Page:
To understand property taxes, it may help to start with something more familiar: Sales taxes. Imagine you're at a restaurant and you order $23 worth of food. But, when you received the bill, the total came out to $24.58. That's because there was $1.58 added in sales tax, which typically goes to your state government’s general fund.
It's much the same way with property taxes. You want to buy a house, which requires a monthly mortgage, but you also need to pay property taxes, which go towards specific government-funded activities. For first-time homebuyers, this can raise a lot of questions. So, we've created a list of frequently asked questions when it comes to your property taxes.
What are property taxes used for?
Property taxes pay for services provided by your local government. This includes schools, police and fire departments, water, sewer, street maintenance, recreational programs, park improvements, and more. If your city organizes garbage or recycling in your community, your property taxes pay that, too.
Your property taxes not only benefit the city where you live but the county and state, too.
What if I don't want or need those services? Do I still have to pay property taxes?
Whether you use the city parks or the nearby community center, you are still required to pay property taxes if you own a home. It's important that police officers, firefighters, and teachers have the resources they need to provide services to you and your family. Plus, it keeps your community clean and functional.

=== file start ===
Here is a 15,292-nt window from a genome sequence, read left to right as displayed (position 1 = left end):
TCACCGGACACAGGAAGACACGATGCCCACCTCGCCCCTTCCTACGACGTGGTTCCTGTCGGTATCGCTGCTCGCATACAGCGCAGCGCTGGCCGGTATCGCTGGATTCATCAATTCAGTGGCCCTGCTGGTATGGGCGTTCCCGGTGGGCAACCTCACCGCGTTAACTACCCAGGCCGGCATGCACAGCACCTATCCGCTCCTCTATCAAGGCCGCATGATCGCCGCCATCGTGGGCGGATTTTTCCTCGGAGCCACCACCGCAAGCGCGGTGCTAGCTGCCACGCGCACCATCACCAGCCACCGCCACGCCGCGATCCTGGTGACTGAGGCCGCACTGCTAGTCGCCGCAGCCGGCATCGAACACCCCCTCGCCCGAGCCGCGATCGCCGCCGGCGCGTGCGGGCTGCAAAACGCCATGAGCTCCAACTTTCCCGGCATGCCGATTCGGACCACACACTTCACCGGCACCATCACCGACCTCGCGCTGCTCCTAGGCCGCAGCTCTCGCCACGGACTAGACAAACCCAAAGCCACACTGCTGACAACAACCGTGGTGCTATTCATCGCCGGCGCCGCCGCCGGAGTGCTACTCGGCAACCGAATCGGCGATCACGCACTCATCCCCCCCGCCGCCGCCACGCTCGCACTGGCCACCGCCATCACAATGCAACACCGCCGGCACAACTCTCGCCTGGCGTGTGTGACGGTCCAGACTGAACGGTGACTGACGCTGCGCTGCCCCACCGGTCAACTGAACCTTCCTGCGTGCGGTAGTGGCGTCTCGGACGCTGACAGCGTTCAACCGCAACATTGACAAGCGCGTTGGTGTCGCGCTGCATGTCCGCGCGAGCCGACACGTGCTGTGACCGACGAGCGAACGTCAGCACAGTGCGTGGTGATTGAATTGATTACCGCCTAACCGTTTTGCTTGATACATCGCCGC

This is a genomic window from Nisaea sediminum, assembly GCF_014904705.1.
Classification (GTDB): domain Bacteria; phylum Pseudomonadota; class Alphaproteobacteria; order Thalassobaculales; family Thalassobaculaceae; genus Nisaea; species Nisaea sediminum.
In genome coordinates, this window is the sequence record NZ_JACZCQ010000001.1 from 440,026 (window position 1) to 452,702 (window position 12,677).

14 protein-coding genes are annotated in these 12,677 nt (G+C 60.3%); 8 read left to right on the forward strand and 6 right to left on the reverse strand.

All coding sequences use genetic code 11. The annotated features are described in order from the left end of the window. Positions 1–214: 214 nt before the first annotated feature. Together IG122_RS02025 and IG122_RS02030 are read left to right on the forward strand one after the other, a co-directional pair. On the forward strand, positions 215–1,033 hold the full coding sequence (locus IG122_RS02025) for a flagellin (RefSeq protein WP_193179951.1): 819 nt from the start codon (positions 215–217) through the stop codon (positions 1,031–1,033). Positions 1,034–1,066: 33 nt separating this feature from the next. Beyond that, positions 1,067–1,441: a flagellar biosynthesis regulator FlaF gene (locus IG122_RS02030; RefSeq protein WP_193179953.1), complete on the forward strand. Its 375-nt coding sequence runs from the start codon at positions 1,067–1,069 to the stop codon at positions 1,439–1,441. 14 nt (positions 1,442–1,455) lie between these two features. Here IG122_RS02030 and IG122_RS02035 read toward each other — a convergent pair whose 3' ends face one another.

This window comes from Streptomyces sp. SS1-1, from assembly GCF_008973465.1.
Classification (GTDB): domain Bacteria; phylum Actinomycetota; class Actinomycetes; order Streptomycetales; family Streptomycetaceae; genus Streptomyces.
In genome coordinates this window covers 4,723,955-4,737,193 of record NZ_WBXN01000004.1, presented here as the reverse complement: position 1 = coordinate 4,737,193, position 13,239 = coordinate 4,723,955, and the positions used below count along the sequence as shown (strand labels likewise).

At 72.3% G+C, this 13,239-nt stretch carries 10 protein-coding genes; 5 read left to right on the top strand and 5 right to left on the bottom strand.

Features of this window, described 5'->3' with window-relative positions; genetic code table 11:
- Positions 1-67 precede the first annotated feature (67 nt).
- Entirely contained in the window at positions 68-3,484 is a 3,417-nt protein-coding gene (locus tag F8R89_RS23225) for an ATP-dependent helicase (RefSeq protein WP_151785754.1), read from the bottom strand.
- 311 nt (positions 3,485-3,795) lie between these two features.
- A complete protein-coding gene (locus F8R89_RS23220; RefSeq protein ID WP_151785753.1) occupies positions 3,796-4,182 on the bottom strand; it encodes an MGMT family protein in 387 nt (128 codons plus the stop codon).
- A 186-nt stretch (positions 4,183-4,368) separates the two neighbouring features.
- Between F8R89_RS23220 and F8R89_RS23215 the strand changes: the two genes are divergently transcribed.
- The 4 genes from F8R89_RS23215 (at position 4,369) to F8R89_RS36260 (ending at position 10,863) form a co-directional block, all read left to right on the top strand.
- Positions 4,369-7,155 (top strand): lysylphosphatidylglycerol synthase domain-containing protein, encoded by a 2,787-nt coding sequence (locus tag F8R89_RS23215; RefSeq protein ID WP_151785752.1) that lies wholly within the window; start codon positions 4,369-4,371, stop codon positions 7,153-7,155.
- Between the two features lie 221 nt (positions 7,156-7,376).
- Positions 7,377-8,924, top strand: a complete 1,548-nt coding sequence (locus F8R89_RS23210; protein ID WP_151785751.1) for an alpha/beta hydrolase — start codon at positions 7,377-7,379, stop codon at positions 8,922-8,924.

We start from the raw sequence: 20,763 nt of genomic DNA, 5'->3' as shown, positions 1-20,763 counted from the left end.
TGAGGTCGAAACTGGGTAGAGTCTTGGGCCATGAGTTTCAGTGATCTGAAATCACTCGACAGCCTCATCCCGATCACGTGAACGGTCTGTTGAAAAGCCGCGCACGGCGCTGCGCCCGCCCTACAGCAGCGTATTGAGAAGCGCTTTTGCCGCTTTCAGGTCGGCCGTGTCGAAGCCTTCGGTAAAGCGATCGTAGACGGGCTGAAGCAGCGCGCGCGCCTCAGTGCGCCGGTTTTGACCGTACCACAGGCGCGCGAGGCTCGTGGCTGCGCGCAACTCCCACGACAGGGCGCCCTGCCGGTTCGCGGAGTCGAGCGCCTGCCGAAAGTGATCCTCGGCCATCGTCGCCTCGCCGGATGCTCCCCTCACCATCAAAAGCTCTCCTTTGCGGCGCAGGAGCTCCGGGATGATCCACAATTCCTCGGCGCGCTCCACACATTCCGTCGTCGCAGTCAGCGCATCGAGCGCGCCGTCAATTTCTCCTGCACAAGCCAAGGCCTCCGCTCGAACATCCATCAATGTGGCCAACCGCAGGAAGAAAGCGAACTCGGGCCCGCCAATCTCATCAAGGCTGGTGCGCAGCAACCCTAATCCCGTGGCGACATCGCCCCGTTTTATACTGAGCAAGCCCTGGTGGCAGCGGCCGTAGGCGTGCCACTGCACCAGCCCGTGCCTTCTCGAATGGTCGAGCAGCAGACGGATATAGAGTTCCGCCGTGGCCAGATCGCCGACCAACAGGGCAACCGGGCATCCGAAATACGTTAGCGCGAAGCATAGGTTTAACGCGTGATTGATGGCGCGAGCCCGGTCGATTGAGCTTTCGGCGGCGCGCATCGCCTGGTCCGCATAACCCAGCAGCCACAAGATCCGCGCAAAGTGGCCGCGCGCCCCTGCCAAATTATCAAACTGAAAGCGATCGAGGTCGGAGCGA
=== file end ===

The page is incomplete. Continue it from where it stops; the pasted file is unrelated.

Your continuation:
Who decides what the property tax will be?
The local assessor's office assesses your home and places a value on it. That amount is then taxed.
Note that property taxes vary by city, county, and state. The Minneapolis city assessor's property tax estimator can be found here.
So how does the assessor come up with the property tax?
The assessor takes the taxable value of your property, multiplies it by the tax or levy rate set by your city to get the annual property tax bill. The average U.S. property tax bill is 1-2% of the value of a home, but this range can vary widely. And if you're buying a new home, it pays to be extra careful.
New homes are often assessed at higher rates than older homes that have the same market value. The thought is that the taxes on the two homes will eventually even out. In reality, sometimes they do and sometimes they don't.
Property taxes could add a lot of money to my monthly expenses. How do I find out how much the property taxes are on a home?
Property taxes don't typically go down. However, sometimes they will remain unchanged for a year before climbing again. Look for a home's property taxes on the listing sheet. And if you can't find the number, ask a real estate agent. In the meantime, it may help to know that property taxes (unlike sales tax) can be deducted from your federal income tax returns.
If you need more help, Hennepin County has a similar list of questions on its website. If you have further questions, we at Twin Cities Habitat for Humanity, are also happy to help.